HARLOW: On Friday, investigators say Oporesa stormed into his neighbor's house with an AR-15 gun, murdered five people, including a 9-year-old boy, after the family complained about him shooting outside of his house late at night.

The four-day manhunt stretched all the way down to the Southern border, but this is where they ended up finding him. You can see just how close the suspect was hiding to the original scene of the shooting.

Let's go to Ed Lavandera, he continues to follow this in Cleveland, Texas, where the murders happened.

Ed, good morning to you. Well, look, we were talking this time yesterday, and they had no leads, and now this.


Well, in the last few days, FBI officials tell us that more than 200 tips came pouring in from across the country, as they tried to hunt down Francisco Oporesa.

But the tip that brought all of this to an end came in late yesterday afternoon, and as that news was breaking, the partner of one of the victims told us they were so happy and relieved.


LAVANDERA (voice-over): The manhunt came to an end in a home less than 20 miles from where authorities say Francisco Oporesa shot and killed five people last Friday night.

The arrest was captured on video by a neighbor, who witnessed law enforcement officers descend on the scene of the house where Oporesa was found.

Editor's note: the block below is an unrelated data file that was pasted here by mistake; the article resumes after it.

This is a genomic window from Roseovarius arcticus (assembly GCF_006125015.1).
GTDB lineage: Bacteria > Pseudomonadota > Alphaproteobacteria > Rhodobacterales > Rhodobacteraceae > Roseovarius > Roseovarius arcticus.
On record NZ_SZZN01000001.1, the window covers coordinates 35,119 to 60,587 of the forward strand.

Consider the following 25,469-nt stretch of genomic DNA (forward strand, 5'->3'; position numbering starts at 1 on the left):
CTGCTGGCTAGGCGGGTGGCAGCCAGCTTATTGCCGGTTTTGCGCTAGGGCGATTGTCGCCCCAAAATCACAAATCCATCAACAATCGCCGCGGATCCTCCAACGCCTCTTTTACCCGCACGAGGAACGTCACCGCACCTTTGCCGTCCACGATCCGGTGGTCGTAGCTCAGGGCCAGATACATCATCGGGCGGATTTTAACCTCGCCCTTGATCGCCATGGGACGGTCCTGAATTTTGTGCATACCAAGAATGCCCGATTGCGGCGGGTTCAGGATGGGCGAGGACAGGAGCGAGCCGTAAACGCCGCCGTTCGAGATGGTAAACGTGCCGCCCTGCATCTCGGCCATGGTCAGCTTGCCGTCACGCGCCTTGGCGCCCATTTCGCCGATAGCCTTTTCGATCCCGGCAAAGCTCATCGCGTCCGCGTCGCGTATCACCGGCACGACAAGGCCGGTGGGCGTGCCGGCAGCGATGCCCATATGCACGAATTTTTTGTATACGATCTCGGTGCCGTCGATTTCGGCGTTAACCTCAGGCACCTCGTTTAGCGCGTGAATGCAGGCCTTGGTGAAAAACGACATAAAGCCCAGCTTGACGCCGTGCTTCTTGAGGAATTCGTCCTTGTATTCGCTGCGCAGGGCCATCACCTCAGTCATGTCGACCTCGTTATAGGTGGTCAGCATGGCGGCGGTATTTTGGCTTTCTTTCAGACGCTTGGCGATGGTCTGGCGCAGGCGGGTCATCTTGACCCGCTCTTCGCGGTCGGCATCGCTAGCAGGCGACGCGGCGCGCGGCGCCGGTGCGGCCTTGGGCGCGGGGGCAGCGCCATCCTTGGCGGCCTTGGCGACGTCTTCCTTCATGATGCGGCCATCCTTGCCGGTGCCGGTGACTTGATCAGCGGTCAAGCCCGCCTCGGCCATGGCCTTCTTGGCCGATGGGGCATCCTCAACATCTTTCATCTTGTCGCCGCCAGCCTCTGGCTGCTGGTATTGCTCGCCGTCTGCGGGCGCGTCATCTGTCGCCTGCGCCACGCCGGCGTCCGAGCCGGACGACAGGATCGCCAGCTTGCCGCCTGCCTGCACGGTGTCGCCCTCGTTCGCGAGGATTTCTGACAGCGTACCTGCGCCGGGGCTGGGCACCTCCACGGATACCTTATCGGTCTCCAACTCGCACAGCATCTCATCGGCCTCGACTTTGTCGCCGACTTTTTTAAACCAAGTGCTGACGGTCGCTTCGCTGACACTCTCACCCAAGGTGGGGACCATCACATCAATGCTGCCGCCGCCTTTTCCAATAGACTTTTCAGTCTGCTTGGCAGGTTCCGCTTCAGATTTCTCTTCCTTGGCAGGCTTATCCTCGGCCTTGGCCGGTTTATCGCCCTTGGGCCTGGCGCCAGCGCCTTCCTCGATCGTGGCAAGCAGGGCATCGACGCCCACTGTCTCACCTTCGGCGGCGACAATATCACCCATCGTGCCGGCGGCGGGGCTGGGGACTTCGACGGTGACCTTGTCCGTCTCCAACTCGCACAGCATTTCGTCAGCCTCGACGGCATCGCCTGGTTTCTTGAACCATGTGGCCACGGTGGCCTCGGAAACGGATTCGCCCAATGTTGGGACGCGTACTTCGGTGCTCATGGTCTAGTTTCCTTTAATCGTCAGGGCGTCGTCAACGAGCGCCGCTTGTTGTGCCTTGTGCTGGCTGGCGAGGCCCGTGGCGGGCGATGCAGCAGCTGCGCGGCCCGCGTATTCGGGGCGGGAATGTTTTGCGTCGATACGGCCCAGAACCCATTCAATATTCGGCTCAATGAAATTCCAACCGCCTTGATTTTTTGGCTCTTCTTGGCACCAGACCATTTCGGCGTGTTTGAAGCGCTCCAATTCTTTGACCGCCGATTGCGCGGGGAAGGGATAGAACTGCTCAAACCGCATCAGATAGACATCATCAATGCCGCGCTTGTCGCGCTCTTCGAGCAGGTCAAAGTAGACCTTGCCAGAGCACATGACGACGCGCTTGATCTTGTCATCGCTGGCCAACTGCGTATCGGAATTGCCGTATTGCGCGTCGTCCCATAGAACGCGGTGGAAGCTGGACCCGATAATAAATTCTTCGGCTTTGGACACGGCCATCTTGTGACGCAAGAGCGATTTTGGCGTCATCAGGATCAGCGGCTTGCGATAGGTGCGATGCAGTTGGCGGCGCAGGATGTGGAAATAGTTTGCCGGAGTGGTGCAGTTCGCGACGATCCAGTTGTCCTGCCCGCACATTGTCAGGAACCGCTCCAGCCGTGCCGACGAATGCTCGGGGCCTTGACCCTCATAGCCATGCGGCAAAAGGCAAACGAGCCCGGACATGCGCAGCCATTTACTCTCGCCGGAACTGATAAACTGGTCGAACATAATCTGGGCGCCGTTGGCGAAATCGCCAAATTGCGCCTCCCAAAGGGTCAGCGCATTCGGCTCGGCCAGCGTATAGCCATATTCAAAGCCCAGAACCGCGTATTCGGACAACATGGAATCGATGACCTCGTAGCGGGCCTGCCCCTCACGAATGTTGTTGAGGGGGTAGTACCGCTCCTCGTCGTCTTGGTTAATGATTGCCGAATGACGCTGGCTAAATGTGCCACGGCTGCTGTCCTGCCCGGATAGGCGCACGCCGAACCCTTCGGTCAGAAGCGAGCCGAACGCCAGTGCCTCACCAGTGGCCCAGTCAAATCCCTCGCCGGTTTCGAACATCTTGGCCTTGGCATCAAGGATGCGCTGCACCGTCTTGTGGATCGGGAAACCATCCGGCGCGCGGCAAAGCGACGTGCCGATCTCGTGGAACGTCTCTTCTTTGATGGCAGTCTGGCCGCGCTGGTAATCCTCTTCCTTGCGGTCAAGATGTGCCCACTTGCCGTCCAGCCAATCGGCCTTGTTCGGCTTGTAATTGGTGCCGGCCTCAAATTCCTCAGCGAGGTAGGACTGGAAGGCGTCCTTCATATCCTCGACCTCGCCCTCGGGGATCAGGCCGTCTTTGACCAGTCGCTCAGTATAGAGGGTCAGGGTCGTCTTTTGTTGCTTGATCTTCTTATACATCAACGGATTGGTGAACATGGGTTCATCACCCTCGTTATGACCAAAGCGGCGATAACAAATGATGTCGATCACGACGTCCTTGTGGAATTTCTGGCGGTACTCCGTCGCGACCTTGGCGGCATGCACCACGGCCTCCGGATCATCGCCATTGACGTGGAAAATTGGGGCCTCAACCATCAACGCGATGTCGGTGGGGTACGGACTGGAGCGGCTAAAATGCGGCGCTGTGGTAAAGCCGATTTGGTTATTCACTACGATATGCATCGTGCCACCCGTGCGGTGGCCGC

The San Jacinto County sheriff announced the arrest, calling the accused killer a, quote, "coward."

SHERIFF GREG CAPERS, SAN JACINTO COUNTY: He was caught hiding in a closet, underneath some laundry. They -- the effectively made the arrest. He is uninjured, and he is currently being taken to my facility in Coldspring.

LAVANDERA (voice-over): Investigators say an anonymous tip led authorities to Oporesa's hiding spot around 5:15 local time Tuesday afternoon. That tip led to a home associated with one of Oporesa's family members, a law enforcement source told CNN. Just over an hour later, Oporesa was captured.

UNIDENTIFIED MALE: We just want to thank the person who had the courage and braver to call in the suspect's location.

LAVANDERA (voice-over): A law enforcement source also tells CNN that investigators had surveilled Francisco Oporesa's wife to a home in the same area where the 38-year-old fugitive was arrested. Authorities say they are now investigating whether the suspect had any help in hiding while he was on the run for four days.

CAPERS: Nobody else is in custody tonight, and I'm assuming that they are still at the house, questioning the people that were at the house where the suspect was arrested.


LAVANDERA (voice-over): Investigators say it all started when Oporesa was asked by his neighbors to stop shooting his rifle in his front yard, because their newborn baby was sleeping.